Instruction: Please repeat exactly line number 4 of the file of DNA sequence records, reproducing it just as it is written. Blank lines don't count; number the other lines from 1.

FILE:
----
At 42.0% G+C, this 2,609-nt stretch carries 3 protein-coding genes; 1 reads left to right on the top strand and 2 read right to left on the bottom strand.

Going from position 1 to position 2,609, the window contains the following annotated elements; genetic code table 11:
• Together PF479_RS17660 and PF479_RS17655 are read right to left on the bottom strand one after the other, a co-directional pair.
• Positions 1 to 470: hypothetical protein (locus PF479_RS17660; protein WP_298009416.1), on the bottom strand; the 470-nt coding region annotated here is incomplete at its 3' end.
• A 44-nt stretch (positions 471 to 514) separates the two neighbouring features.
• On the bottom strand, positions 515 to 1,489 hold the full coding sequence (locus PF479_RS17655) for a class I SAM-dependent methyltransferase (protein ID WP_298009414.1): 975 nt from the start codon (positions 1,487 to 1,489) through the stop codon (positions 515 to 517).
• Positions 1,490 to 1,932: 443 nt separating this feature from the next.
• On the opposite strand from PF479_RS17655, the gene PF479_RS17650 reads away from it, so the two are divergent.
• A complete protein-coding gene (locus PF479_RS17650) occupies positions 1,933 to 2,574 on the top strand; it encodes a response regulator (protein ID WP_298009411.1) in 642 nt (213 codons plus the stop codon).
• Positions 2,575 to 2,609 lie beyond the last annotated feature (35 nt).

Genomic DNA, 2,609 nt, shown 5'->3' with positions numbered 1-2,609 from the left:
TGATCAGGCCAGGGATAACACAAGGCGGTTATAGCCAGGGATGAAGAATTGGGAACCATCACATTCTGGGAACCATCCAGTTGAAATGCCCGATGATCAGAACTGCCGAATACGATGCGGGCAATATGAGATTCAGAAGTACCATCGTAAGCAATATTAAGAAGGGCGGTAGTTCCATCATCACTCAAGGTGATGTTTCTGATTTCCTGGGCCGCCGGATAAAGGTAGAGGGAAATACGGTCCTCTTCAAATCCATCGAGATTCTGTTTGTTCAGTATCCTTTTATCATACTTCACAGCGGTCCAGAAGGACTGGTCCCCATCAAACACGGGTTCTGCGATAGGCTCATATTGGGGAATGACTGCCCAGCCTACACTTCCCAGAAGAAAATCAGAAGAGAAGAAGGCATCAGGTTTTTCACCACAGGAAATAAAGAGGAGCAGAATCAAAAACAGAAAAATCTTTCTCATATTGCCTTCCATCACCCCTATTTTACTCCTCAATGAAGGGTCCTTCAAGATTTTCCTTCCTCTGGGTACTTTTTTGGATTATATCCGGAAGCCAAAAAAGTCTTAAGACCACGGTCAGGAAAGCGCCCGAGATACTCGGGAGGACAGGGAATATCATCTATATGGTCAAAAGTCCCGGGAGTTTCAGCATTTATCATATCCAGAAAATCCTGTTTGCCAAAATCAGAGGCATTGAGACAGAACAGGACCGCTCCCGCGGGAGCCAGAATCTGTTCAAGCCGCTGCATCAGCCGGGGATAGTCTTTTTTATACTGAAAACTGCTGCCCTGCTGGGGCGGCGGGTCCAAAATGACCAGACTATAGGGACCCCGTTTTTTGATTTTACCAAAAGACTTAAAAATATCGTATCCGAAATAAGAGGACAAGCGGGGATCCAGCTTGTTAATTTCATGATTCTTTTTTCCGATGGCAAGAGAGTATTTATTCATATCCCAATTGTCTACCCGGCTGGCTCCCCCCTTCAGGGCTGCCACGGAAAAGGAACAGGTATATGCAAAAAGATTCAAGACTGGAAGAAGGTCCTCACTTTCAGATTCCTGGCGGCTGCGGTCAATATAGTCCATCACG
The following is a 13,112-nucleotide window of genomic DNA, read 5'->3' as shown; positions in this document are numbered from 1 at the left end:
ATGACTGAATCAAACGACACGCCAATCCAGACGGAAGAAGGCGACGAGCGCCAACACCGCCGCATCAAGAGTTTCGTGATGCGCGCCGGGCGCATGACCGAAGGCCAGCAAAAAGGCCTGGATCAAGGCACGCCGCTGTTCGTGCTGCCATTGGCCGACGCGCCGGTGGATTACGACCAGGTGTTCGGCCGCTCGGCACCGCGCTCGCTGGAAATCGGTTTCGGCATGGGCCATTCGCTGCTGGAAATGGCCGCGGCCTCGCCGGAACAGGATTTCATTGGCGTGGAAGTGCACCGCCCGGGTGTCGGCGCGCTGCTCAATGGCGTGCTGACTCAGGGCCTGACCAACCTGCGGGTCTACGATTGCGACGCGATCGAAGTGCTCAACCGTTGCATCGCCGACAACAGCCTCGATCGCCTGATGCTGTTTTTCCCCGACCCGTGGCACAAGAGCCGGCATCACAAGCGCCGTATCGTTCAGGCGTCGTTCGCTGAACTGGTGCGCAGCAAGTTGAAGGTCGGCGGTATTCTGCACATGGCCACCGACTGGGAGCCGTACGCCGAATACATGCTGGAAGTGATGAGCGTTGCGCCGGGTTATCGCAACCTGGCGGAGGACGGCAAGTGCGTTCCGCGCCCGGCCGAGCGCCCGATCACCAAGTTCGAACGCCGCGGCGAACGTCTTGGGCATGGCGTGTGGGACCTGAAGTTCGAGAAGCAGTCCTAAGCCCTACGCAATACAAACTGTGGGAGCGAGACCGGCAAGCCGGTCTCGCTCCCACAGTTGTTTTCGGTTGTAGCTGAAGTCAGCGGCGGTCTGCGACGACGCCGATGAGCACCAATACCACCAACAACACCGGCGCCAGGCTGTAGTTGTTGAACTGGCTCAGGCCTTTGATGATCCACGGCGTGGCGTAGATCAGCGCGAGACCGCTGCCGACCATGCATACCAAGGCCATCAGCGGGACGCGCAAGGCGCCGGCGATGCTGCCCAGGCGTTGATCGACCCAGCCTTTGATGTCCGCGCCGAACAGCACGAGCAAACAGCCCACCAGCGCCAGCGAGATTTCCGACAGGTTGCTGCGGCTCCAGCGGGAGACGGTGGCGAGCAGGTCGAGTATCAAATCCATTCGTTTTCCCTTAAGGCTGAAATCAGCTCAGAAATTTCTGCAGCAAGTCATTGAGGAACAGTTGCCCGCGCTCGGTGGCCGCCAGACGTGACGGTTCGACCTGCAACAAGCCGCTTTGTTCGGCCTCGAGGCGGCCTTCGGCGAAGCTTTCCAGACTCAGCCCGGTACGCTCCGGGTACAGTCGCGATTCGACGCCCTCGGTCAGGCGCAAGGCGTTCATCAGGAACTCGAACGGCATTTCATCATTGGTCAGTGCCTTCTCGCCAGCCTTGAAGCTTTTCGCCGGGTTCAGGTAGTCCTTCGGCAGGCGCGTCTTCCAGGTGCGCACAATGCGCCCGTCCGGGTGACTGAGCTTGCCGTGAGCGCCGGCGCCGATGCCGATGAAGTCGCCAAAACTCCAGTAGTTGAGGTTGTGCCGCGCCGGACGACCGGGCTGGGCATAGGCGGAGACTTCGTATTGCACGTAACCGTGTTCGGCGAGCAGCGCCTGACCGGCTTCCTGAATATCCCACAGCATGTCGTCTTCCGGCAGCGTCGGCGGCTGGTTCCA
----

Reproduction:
• Positions 1 to 470: hypothetical protein (locus PF479_RS17660; protein WP_298009416.1), on the bottom strand; the 470-nt coding region annotated here is incomplete at its 3' end.